5 Classification of roaming service models – Roaming modes

In Figure 4, roaming types are classified according to three basic modes: peer-to-peer or

direct mode, clearing house mode, and mixed mode, depending on whether there is an

intermediary to facilitate the roaming process as regards different types of roaming functions.

The difference between the clearing house mode and the mixed mode is determined by the

charging service module. To allow for a quicker response and an improved user experience,

the mixed mode allows for direct communication between different roaming endpoints to

initiate and control charging sessions. Other service modules are processed in same way.

Both clearing house mode and mixed mode are divided into two sub-types based on the

authorization mechanism. The user credentials to authorize EV charging services can be

issued either by the clearing house, or by individual CSPs.

The choice of the mode can be determined based on business and technical considerations.

---------------------- Page: 13 ----------------------
– 12 – IEC 63119-1:2019 © IEC 2019
Figure 4 – Overview of EV roaming classification
6 Communication – Protocol stack

Recommendations for communication protocols used in I3, I4 include, but are not restricted to,

those in Table 1.
Table 1 – Network communication protocols
OSI model Protocol Function

Application (layer 7) I3/I4 interface (HTTP) Define the service interfaces involved.

Presentation (layer 6) Protocol Define the message structure and encoding rules.
SOAP/XML JSON
buffer
Session (layer 5) Provide communications' security over the network.
TLS
Transport (layer 4) Enable Internet connectivity and process data from
TCP
applications.
7 Security and privacy
7.1 General requirements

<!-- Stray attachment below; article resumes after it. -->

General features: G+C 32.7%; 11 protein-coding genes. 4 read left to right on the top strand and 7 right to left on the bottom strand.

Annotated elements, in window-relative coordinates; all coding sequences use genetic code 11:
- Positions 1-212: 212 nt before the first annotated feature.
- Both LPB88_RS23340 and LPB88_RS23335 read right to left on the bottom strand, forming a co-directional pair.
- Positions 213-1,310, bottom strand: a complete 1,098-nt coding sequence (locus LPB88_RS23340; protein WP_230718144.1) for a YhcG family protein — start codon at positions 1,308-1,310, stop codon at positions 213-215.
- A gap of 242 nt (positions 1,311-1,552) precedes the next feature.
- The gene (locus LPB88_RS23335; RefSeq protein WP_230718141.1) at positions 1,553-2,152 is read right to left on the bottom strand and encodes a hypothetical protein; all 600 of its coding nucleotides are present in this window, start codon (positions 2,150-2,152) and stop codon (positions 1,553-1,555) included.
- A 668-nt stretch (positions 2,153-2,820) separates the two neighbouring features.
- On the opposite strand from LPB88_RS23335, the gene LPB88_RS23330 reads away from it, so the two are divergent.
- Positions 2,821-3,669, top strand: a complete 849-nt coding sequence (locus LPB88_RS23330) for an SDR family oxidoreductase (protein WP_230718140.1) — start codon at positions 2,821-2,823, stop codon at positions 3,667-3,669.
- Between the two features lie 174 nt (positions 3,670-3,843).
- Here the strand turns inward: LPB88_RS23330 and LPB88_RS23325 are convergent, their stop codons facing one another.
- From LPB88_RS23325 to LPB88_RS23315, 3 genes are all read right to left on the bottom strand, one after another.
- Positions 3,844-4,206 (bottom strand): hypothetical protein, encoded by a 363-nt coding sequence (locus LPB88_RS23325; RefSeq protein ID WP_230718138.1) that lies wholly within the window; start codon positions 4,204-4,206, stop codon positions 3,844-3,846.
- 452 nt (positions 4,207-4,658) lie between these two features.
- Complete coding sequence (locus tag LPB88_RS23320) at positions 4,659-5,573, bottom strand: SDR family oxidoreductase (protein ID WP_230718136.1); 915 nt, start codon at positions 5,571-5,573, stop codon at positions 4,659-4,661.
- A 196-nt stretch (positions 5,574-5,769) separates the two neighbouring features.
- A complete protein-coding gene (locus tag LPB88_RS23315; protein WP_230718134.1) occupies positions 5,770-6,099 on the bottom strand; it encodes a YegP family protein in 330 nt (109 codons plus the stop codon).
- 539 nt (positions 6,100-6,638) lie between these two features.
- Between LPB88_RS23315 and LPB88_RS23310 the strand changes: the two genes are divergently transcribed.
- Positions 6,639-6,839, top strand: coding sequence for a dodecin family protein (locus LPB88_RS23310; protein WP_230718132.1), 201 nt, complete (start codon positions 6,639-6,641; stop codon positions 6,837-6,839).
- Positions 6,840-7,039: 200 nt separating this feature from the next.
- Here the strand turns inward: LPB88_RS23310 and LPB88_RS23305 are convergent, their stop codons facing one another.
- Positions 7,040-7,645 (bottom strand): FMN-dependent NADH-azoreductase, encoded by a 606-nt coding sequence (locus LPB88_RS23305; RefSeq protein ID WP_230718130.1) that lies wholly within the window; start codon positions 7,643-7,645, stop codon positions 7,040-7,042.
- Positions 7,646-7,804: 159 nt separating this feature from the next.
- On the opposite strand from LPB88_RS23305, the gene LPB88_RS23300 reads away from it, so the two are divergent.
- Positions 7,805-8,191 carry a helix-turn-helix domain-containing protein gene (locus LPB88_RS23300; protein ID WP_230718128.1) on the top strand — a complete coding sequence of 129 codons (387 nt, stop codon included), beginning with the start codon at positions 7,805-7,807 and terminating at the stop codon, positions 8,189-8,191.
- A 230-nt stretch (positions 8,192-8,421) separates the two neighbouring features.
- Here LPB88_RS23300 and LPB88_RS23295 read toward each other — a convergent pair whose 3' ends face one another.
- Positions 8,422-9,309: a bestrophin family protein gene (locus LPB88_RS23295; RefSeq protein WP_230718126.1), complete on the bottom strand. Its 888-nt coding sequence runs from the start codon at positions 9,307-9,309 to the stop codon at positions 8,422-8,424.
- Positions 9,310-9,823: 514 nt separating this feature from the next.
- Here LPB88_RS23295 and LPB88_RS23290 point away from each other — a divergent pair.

All servers offering roaming service functions shall provide secure interfaces, as described in

Clause 6. The servers shall be protected by security software with anti-virus detection, attack

detection, network firewall, and other functions.

The information system shall have authentication mechanisms to identify the source of

messages (e.g. HMAC), in order to determine if the message is from a trustworthy source.

Recommendations for specific security mechanisms in HTTP/HTTPS will often be taken from

existing works, including:
– [RFC 5246] The Transport Layer Security (TLS) Protocol Version 1.2;
– [AES] Advanced Encryption Standard;
– [DES] Data Encryption Standard
---------------------- Page: 14 ----------------------
IEC 63119-1:2019 © IEC 2019 – 13 –
7.2 Authentication and authorization

The combination of a username and password is adopted in identity authentication. Secure,

reliable and general cryptographic algorithms shall be applied to provide encryption of the

password sent over the network.

After successful identity authentication, an authorized session is created to transmit data.

A token shall be generated for the session in progress, and users can access data within the

scope of their authorizations using the token.

A certain validity period (e.g. 20 min) is assigned to tokens. Authorizations are valid within

that period, after which a re-delegation of authority is required.
7.3 Data transfer security

Secure, reliable and general cryptographic algorithms shall be applied to provide for the

encryption of data sent over the network. Recommendations for cryptographic algorithms

include but are not restricted to the following: RSA, MD5, AES128, 3DES, etc.
8 Privacy mechanisms

The protection of personal or personal-related data is a crucial principle in setting up reliable

business in a connected world, where different parties are involved. Therefore, data privacy is

regulated in many countries worldwide. As a basic principle, privacy by design should be used.

Privacy by design means you collect and process only the data which you need directly for

fulfilling the needed use cases or which is mandatory through regulations. Data should also

be stored only as long as needed and not longer. Another principle which needs to be

followed is transparency to the user; the user should be informed as to which data is collected

and for which purposes, and how long the data is kept. Also, an important factor is that the

systems should be built such that all user-relevant data can be deleted permanently on the

request of the user, because the user has the right to be forgotten. Additionally, a strong

separation of concerns should be followed.
The following principles are recommended by this document:
• privacy by design;
• transparency to the user;
• the right to be forgotten;
• separation of concerns;
• anonymization, wherever possible.
---------------------- Page: 15 ----------------------
– 14 – IEC 63119-1:2019 © IEC 2019
Bibliography
IEC 61851-1:2017, Electric veh
...